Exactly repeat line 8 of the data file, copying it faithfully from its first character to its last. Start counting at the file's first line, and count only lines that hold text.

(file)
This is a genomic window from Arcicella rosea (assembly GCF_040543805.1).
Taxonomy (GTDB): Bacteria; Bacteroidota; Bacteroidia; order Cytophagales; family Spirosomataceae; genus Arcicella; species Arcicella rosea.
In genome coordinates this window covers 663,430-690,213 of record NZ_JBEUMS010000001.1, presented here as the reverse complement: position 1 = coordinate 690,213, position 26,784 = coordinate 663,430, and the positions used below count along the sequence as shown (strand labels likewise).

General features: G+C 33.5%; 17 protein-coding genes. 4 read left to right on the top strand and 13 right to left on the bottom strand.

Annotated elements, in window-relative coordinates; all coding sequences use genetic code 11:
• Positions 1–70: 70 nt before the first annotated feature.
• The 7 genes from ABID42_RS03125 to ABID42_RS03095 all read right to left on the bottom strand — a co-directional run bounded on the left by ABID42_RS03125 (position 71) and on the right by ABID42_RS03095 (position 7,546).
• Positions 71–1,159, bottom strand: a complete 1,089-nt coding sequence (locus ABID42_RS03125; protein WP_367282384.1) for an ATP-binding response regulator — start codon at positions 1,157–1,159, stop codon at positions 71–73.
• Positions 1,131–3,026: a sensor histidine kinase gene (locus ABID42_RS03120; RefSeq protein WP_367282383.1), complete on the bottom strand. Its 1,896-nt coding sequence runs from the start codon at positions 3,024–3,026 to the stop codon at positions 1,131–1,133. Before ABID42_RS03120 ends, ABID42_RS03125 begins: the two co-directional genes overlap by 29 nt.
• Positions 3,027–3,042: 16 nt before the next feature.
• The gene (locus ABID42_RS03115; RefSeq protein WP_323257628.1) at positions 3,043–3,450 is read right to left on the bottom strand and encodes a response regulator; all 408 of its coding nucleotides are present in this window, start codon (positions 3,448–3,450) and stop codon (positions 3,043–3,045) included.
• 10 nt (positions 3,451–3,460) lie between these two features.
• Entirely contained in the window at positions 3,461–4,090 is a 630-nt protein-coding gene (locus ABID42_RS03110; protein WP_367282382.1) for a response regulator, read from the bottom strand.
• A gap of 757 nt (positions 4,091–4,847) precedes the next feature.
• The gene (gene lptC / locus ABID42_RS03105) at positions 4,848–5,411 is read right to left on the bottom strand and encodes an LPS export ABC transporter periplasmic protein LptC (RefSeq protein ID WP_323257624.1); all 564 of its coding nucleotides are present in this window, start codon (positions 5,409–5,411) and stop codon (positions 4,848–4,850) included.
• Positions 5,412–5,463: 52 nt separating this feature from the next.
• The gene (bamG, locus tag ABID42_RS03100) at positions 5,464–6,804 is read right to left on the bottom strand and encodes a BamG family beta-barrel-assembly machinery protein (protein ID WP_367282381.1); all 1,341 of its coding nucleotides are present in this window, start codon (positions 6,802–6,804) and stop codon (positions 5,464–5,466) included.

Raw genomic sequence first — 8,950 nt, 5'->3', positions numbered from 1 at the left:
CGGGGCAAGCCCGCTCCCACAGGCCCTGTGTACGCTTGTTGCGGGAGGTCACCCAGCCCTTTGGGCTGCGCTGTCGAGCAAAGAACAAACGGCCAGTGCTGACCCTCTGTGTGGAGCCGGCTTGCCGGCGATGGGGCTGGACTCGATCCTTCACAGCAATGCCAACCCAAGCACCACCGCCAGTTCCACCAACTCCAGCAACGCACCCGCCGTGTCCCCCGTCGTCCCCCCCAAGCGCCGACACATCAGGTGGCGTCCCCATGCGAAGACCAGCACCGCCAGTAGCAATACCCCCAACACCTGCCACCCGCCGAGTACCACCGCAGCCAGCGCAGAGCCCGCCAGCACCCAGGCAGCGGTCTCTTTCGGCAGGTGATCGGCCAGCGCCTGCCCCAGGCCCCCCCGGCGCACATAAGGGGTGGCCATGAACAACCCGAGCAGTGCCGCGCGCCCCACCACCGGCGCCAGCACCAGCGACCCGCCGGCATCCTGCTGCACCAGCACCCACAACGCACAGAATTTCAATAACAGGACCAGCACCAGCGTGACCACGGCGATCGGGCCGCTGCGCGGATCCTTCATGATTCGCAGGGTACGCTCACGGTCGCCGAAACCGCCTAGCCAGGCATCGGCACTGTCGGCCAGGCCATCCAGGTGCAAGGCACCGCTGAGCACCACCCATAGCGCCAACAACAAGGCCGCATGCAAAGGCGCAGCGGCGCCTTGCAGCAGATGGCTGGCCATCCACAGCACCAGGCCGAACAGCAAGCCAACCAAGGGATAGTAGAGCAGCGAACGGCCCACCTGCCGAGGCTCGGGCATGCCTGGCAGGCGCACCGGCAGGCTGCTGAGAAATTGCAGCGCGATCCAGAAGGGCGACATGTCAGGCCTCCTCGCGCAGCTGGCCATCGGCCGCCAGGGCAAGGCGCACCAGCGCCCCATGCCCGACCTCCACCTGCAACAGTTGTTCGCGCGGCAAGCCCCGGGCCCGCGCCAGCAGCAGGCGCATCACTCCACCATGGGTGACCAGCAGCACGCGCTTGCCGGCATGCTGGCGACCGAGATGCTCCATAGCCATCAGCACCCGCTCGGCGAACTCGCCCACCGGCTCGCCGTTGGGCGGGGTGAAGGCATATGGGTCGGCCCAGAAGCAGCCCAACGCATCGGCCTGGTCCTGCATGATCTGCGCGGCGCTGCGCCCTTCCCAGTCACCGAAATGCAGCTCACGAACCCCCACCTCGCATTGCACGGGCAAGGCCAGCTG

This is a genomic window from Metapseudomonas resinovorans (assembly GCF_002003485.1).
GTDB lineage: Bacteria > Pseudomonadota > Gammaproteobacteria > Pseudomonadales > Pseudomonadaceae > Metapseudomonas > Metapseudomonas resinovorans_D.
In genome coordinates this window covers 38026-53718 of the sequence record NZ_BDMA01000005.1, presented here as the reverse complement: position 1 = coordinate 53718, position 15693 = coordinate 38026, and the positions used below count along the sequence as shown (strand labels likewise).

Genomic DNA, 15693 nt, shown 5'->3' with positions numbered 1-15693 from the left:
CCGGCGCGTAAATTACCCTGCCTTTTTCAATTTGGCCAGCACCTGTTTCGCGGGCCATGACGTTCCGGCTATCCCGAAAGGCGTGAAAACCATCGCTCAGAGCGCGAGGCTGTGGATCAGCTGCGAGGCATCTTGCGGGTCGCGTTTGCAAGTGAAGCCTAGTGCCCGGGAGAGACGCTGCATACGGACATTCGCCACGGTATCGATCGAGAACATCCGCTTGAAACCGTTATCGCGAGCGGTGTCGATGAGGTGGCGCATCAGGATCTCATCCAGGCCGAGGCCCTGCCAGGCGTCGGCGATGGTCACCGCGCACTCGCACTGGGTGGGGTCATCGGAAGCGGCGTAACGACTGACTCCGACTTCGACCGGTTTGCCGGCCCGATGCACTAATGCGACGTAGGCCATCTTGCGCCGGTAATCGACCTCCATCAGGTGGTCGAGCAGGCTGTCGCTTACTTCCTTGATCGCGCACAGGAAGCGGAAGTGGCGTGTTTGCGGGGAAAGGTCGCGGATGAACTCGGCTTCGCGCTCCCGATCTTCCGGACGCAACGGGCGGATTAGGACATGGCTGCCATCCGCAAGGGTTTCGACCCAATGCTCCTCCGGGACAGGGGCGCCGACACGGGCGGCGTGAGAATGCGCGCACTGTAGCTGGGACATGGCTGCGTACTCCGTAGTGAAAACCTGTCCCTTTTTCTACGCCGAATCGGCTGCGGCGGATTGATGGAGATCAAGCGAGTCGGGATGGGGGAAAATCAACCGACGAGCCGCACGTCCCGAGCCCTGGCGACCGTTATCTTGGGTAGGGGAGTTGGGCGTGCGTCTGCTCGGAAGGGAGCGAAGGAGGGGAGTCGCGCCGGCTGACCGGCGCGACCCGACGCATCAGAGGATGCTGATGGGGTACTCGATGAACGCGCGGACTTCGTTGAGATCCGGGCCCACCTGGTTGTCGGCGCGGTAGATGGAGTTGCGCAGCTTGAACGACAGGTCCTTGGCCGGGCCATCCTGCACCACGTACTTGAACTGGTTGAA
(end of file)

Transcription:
• Positions 71–1,159, bottom strand: a complete 1,089-nt coding sequence (locus ABID42_RS03125; protein WP_367282384.1) for an ATP-binding response regulator — start codon at positions 1,157–1,159, stop codon at positions 71–73.